Victims in Mumbai
29 August 2005 — Mumbai, Maharashtra
The Ashram has completed its relief work in Mumbai, where it has spent the past three weeks providing food, essential supplies and medical aid to victims of the monsoon-spawned flooding.
Dr. Chandrasekhar, a brahmachari based at the Amrita Kripa Charitable Hospital in Amritapuri, was one of three doctors sent by Amma to Mumbai in order to diagnose and treat flood victims there, as well as to distribute medicines.
“The worst-hit areas were the slums in place likes Kalyan, Badlapur, Kurla and Panvel,” said Dr. Chandrasekhar upon his return to Amritapuri. “When went there, we found that–although most of the first volunteer organizations to arrive on the scene had already departed–that many people had still not received their medicines. Even though the rains were still coming,people were willing to stand in queues to receive our medicines. This showed us how desperate the people were for help.”
The medical teams sent by the Ashram comprised three doctors, two fully equipped ambulances, seven paramedics,two nurses and two pharmacists. They attended to more than 1,500 patients every day and distributed a total of two tones of medicines [value of Rs. 20 lakh or $46,500 U.S.D.] that were sent from the Ashram’s AIMS Hospital in Cochin. Due to the large number of patients attending each camp, the medical team ran out of medicines at one stage. In appreciation of the great work being rendered by them, the Chief Minister of Maharashtra, Vilasarao Desmukh asked F.D.A. to provide medicines to the Ashram for distribution.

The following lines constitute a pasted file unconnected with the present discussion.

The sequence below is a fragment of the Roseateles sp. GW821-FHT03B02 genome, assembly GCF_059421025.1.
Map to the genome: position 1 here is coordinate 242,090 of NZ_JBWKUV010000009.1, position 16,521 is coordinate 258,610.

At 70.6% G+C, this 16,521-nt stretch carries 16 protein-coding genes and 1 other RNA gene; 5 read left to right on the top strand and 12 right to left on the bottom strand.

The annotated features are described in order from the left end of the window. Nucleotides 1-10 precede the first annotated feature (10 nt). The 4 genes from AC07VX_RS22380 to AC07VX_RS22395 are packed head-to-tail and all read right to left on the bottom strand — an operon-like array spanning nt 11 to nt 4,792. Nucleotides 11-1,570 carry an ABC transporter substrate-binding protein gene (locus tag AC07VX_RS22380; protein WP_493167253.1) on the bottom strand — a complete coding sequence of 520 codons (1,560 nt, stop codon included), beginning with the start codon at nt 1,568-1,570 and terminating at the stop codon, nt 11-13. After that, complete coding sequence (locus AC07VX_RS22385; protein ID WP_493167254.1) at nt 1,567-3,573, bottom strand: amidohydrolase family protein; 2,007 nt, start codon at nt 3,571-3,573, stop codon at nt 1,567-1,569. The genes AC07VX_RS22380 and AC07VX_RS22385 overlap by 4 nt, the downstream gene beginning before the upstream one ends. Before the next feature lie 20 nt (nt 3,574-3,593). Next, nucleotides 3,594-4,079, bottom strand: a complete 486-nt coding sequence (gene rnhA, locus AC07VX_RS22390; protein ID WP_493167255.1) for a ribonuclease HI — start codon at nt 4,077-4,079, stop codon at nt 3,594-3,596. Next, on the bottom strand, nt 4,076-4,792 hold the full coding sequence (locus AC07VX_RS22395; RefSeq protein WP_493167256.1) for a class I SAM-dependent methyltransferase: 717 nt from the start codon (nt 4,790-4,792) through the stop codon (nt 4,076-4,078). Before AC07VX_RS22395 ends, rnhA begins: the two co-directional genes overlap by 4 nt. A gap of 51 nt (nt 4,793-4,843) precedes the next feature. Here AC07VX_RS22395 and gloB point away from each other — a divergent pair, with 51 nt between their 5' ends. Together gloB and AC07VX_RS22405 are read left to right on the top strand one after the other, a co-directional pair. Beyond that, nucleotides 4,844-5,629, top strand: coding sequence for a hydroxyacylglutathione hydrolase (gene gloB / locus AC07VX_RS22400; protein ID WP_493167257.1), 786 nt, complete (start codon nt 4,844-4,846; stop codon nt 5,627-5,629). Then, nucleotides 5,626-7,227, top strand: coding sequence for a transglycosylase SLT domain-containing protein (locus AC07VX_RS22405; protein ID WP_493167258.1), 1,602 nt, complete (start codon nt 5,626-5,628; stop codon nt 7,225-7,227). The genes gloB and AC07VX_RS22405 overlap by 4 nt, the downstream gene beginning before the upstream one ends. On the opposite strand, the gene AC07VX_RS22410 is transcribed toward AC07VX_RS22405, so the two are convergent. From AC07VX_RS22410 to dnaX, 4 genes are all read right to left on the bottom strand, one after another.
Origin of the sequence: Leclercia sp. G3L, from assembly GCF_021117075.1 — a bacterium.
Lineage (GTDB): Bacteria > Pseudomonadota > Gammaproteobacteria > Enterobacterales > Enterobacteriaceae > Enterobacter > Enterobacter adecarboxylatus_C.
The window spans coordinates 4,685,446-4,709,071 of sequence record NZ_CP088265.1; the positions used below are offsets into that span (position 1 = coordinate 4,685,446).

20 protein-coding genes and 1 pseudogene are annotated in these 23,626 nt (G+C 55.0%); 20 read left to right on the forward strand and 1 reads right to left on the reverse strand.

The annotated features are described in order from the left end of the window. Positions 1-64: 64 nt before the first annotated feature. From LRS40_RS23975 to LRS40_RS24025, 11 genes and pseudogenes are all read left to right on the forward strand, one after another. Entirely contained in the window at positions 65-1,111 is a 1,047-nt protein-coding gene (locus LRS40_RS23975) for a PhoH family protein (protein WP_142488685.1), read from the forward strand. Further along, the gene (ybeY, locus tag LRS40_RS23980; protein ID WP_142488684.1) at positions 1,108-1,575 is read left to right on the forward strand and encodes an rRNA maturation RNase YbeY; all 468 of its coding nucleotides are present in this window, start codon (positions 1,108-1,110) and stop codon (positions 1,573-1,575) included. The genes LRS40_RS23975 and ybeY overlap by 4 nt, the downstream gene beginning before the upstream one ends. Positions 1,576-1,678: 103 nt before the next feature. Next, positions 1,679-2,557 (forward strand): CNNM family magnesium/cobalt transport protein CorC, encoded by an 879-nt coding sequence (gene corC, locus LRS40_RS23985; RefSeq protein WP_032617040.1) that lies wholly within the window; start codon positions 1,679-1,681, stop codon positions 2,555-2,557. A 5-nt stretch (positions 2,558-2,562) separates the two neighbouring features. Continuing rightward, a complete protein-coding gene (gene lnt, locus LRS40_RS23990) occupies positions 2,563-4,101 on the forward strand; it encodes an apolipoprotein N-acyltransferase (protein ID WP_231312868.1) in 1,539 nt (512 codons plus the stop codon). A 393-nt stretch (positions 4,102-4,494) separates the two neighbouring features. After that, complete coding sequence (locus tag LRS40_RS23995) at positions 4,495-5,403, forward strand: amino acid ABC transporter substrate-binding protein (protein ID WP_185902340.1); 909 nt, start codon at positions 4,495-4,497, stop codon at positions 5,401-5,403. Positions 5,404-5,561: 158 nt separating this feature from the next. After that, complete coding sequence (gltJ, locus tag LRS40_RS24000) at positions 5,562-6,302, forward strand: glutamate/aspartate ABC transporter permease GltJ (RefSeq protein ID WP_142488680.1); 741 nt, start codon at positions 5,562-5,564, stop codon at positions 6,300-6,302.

Dr. Chandrasekhar said that primarily the Ashram’s medical teams treated the flood victims for infectious diseases: “We saw a lot of lung infections, skin infections–the types of problems that are often seen in those who are continually in long-standing water. There were a few cases of malaria, dengue fever, typhoid and leptospirosis, but nothing that one could call an epidemic. We also saw many pregnant mothers, people suffering from malnutrition and anaemia.”
The first week the Ashram’s medical teams were in Mumbai, however, their focus was not on distributing medicines, but on distributing food and household items,such as kerosene stoves, sleeping mats, bed sheets, clothing, cooking vessels, rice grain and dhal. This went on in places such as Nerul, Panvel, Khidkupada and Badlapur.
In Nerul, the area in New Mumbai that is home to one of Amma’s branch ashrams, the teams serviced two relief camps, providing medical service and three meals a day for six days. Nerul had fallen victim to landslides, leaving hundreds homeless.
The worst of the monsoon flooding took place on 26th July, when just shy of one metre of rain fell in Mumbai in a single day.
“The sad thing is that the worst-affected were the poor,” reflected Dr. Chandrasekhar “Many of the slum residents lost all their belongings. They also lost all of their domestic animals, so their means of livelihood have seriously been affected as well.But at least now they have the proper footing to begin the road to recovery.”